Deep Dive

In April 2019, Francisco Javier López hosted a Deep Dive (GitLab team members only: on the GitLab Git LFS implementation to share domain-specific knowledge with anyone who may work in this part of the codebase in the future. You can find the recording on YouTube, and the slides on Google Slides and in PDF. This deep dive was accurate as of GitLab 11.10, and while specific details may have changed, it should still serve as a good introduction.

Including LFS blobs in project archives

Introduced in GitLab 13.5.

The following diagram illustrates how GitLab resolves LFS files for project archives:

sequenceDiagram autonumber Client->>+Workhorse: GET /group/project/-/archive/ Workhorse->>+Rails: GET /group/project/-/archive/ Rails->>+Workhorse: Gitlab-Workhorse-Send-Data git-archive Workhorse->>Gitaly: SendArchiveRequest Gitaly->>Git: git archive master Git->>Smudge: OID 12345 Smudge->>+Workhorse: GET /internal/api/v4/lfs?oid=12345&gl_repository=project-1234 Workhorse->>+Rails: GET /internal/api/v4/lfs?oid=12345&gl_repository=project-1234 Rails->>+Workhorse: Gitlab-Workhorse-Send-Data send-url Workhorse->>Smudge: <LFS data> Smudge->>Git: <LFS data> Git->>Gitaly: <streamed data> Gitaly->>Workhorse: <streamed data> Workhorse->>Client:
  1. The user requests the project archive from the UI.
  2. Workhorse forwards this request to Rails.
  3. If the user is authorized to download the archive, Rails replies with an HTTP header of Gitlab-Workhorse-Send-Data with a base64-encoded JSON payload prefaced with git-archive. This payload includes the SendArchiveRequest binary message, which is encoded again in base64.
  4. Workhorse decodes the Gitlab-Workhorse-Send-Data payload. If the archive already exists in the archive cache, Workhorse sends that file. Otherwise, Workhorse sends the SendArchiveRequest to the appropriate Gitaly server.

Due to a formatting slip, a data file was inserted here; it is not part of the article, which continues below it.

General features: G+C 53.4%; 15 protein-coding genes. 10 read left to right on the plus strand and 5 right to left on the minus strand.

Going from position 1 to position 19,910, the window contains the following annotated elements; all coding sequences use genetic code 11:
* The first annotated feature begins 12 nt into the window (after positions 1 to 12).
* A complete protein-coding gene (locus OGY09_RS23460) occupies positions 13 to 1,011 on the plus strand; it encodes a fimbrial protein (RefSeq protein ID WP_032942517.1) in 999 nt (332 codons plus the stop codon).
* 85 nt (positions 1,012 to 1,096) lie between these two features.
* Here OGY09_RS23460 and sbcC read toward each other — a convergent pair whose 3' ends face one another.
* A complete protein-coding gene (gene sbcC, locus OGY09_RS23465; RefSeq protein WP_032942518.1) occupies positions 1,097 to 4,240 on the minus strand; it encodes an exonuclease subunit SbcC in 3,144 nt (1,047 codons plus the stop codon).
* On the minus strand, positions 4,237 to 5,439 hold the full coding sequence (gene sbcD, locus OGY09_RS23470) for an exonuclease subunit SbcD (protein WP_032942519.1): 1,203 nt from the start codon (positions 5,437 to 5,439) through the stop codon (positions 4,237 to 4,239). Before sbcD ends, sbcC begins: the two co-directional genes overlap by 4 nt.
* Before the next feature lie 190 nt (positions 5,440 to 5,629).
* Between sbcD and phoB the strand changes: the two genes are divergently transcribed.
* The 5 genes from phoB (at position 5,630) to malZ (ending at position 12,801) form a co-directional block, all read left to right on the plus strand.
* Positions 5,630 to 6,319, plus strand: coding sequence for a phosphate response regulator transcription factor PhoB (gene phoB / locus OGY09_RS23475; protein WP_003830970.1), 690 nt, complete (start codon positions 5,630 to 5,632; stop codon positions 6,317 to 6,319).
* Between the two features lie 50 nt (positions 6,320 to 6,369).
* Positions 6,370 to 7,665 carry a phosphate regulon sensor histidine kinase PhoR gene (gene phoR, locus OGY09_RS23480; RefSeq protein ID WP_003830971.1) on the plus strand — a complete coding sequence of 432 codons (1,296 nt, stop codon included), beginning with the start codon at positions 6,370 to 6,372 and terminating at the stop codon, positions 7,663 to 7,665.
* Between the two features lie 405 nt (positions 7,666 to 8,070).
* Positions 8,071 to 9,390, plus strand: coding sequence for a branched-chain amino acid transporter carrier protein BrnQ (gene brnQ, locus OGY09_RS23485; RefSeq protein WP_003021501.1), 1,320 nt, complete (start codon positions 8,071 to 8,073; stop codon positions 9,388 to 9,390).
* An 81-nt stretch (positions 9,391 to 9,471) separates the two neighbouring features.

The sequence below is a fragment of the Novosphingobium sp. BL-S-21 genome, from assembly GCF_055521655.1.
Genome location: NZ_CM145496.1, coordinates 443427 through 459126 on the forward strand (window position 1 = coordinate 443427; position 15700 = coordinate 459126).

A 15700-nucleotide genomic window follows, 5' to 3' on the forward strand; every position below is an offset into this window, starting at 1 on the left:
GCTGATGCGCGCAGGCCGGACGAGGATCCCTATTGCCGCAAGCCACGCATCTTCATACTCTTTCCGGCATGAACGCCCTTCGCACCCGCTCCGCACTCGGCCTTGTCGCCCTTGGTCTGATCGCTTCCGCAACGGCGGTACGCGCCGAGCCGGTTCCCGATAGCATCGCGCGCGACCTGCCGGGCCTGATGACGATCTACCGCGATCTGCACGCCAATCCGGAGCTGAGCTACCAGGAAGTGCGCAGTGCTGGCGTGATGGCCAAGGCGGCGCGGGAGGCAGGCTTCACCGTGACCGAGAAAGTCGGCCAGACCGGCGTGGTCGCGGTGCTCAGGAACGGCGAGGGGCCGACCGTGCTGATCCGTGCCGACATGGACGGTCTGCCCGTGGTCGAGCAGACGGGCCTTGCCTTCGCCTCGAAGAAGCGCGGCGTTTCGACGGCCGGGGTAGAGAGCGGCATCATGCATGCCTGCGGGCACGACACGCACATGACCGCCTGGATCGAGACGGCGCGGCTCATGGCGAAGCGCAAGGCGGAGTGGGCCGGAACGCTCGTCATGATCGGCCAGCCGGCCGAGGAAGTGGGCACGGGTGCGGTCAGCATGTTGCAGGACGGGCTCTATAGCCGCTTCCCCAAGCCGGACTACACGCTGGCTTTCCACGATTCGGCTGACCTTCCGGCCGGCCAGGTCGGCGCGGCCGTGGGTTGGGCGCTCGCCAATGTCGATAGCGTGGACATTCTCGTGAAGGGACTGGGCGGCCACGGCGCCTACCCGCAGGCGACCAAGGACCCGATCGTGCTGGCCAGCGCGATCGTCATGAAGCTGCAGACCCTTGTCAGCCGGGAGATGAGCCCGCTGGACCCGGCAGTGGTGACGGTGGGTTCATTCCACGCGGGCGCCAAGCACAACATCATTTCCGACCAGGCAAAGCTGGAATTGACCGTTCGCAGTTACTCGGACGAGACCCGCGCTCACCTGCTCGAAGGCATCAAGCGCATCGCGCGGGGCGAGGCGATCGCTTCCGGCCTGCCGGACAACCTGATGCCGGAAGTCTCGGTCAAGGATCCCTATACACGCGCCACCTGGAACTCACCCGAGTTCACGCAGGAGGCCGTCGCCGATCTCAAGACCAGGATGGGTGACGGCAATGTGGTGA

5. The Gitaly server calls git archive <ref> to begin generating the Git archive on-the-fly. If the include_lfs_blobs flag is enabled, Gitaly enables a custom LFS smudge filter via the -c filter.lfs.smudge=/path/to/gitaly-lfs-smudge Git option.
  6. When git identifies a possible LFS pointer using the .gitattributes file, git calls gitaly-lfs-smudge and provides the LFS pointer via the standard input. Gitaly provides GL_PROJECT_PATH and GL_INTERNAL_CONFIG as environment variables to enable lookup of the LFS object.
  7. If a valid LFS pointer is decoded, gitaly-lfs-smudge makes an internal API call to Workhorse to download the LFS object from GitLab.
  8. Workhorse forwards this request to Rails. If the LFS object exists and is associated with the project, Rails sends ArchivePath either with a path where the LFS object resides (for local disk) or a pre-signed URL (when object storage is enabled) via the Gitlab-Workhorse-Send-Data HTTP header with a payload prefaced with send-url.
  9. Workhorse retrieves the file and send it to the gitaly-lfs-smudge process, which writes the contents to the standard output.
  10. git reads this output and sends it back to the Gitaly process.
  11. Gitaly sends the data back to Rails.
  12. The archive data is sent back to the client.

In step 7, the gitaly-lfs-smudge filter must talk to Workhorse, not to Rails, or an invalid LFS blob is saved. To support this, GitLab 13.5 changed the default Omnibus configuration to have Gitaly talk to the Workhorse instead of Rails.

One side effect of this change: the correlation ID of the original request is not preserved for the internal API requests made by Gitaly (or gitaly-lfs-smudge), such as the one made in step 8. The correlation IDs for those API requests are random values until this Workhorse issue is resolved.